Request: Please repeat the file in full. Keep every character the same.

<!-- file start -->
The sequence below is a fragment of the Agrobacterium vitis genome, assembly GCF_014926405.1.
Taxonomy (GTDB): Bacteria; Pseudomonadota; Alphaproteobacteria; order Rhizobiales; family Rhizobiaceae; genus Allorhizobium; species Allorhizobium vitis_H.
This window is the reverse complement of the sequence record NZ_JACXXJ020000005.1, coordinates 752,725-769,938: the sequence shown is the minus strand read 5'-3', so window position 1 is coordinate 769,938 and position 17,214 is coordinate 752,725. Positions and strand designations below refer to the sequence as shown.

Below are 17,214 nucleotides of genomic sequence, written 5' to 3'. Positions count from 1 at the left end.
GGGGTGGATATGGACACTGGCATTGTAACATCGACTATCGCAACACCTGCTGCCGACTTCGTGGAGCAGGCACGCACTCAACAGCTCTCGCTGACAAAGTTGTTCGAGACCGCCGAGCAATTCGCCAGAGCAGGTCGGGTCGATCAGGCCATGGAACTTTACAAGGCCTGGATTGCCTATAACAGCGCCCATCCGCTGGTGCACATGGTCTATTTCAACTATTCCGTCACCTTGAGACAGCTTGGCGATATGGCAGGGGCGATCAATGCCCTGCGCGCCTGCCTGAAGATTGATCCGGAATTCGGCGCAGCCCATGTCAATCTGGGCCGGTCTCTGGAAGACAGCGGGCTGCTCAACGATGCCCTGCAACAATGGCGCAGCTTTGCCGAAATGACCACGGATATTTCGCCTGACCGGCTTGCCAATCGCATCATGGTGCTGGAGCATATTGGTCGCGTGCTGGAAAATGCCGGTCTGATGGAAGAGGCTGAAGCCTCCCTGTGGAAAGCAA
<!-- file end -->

The sequence below is a fragment of the Agrobacterium vitis genome, assembly GCF_014926405.1.
Taxonomy (GTDB): Bacteria; Pseudomonadota; Alphaproteobacteria; order Rhizobiales; family Rhizobiaceae; genus Allorhizobium; species Allorhizobium vitis_H.
This window is the reverse complement of the sequence record NZ_JACXXJ020000005.1, coordinates 752,725-769,938: the sequence shown is the minus strand read 5'-3', so window position 1 is coordinate 769,938 and position 17,214 is coordinate 752,725. Positions and strand designations below refer to the sequence as shown.

Below are 17,214 nucleotides of genomic sequence, written 5' to 3'. Positions count from 1 at the left end.
GGGGTGGATATGGACACTGGCATTGTAACATCGACTATCGCAACACCTGCTGCCGACTTCGTGGAGCAGGCACGCACTCAACAGCTCTCGCTGACAAAGTTGTTCGAGACCGCCGAGCAATTCGCCAGAGCAGGTCGGGTCGATCAGGCCATGGAACTTTACAAGGCCTGGATTGCCTATAACAGCGCCCATCCGCTGGTGCACATGGTCTATTTCAACTATTCCGTCACCTTGAGACAGCTTGGCGATATGGCAGGGGCGATCAATGCCCTGCGCGCCTGCCTGAAGATTGATCCGGAATTCGGCGCAGCCCATGTCAATCTGGGCCGGTCTCTGGAAGACAGCGGGCTGCTCAACGATGCCCTGCAACAATGGCGCAGCTTTGCCGAAATGACCACGGATATTTCGCCTGACCGGCTTGCCAATCGCATCATGGTGCTGGAGCATATTGGTCGCGTGCTGGAAAATGCCGGTCTGATGGAAGAGGCTGAAGCCTCCCTGTGGAAAGCAA